Birmingham: Since I've returned to the community, I've seen the revitalization of Kennett Square, specifically when it wraps itself around the Kennett Mushroom Festival. We initially had the idea about two years ago, but it was hard to get the impetus to get something going. Now that the FaceBook group page membership is in four digits, I'm certain we can get something going -- even if just to get a half dozen people who can help preserve the memories of Landenberg the way it was. A lot of people don't remember or know that Landenberg was one of the largest commercial centers in the area in the late 1800s, and that its population was once larger than it is now. The White Clay Creek resource was a powerful financial incentive to settle the area, and it was built from the ingenuity of men who figured out that: this water is moving this fast, at this grade, which will enable the ability to harness that power to run these machines, to support these buildings, that enabled thousands of people to be employed and live here.
Landenberg Today: So the initiatives for Landenberg Day are the same as those that began the Facebook page.
Birmingham: Absolutely. It's a call to arms to the people who remember Landenberg a certain way, and it gives them an opportunity to celebrate that.
Landenberg Today: What have you found out about Landenberg from the Facebook page that you hadn't previously know, since launching it?
Birmingham: I had always known a lot about the history of Landenberg because I researched it a lot. I was fortunate to read Coreen Haggerty's book on New Garden Township, and found that particular complicated historical recounting of events fascinating. What has surprised me the most as a result of the inception of this page is just how many different connections have been made between people, places and events, with all generations and geographical locations intersecting. I am amazed at just how small a world it is.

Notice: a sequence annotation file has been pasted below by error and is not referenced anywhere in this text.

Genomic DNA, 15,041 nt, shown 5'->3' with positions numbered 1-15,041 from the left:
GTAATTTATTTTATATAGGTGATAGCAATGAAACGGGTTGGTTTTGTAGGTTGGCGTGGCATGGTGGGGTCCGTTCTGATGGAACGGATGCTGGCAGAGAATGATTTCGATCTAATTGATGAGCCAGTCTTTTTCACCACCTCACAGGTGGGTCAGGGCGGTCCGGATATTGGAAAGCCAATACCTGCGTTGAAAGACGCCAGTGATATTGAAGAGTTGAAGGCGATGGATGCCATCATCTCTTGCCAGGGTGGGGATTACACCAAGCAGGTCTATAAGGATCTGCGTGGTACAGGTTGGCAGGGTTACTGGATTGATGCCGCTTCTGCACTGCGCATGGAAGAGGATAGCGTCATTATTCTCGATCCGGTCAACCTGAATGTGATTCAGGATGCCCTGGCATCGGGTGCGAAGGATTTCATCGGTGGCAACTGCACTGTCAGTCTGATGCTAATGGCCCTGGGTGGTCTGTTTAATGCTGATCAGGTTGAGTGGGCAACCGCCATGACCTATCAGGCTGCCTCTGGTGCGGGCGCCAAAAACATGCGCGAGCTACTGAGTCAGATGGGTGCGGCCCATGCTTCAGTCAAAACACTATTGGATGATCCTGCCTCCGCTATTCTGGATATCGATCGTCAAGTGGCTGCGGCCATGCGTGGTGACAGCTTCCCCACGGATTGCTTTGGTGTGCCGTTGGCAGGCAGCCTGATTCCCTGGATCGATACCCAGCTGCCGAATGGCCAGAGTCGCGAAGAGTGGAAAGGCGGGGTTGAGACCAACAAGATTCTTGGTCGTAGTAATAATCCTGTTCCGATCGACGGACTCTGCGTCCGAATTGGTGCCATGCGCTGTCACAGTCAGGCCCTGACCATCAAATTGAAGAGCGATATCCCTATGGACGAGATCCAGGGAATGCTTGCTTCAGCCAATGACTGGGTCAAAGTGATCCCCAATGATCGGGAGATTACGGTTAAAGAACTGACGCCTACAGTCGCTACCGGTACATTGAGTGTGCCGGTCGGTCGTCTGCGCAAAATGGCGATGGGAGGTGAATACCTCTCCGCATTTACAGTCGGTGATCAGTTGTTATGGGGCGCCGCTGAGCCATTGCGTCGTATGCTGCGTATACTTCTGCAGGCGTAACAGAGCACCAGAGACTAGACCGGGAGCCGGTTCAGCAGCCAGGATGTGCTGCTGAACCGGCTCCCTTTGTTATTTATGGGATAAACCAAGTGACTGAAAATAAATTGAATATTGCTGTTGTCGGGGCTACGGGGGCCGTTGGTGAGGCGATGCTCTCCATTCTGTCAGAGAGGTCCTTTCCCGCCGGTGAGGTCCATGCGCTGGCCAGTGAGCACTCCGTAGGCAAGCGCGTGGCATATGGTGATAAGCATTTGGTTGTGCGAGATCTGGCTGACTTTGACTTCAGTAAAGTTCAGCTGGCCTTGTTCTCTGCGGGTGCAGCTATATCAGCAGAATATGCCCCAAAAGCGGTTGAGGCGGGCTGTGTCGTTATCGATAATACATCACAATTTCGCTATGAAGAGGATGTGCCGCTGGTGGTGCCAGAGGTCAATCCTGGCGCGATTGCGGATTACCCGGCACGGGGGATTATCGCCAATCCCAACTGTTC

Take the peacocks, for instance. When you have one thousand people sharing stories about the peacocks, you get many, many different memories.
Landenberg Today: What is your favorite place in Landenberg, and why?
Birmingham: I think about the rock outcroppings, the preserve, the moving water and the open woods, but I guess if I had to pick one place, I probably wouldn't be alone in my choice. Anyone of my age group would have to pick the Landenberg Store. The store was known by so many contributors, and it served as the lifeblood and the well-being of our community for over 100 years. If we want to remember it, we need to either re-source it, or revive it as it was, and/or find someone to run it under its current restrictions. I can't think of going over the Landenberg Bridge and through the valley, and not having some reason to go by the store -- just to hear what's going on. When I think of my hometown, my youth, the Landenberg Store is an iconic part of that. It's still a landmark.
Landenberg Today: Who are your dinner party guests?
Birmingham: I would have to invite Sean Penn. I find myself drawn to people who are creative individualists, who also selflessly give back to the world around them.
Landenberg Today: What food is always in your refrigerator?
– Richard L. Gaw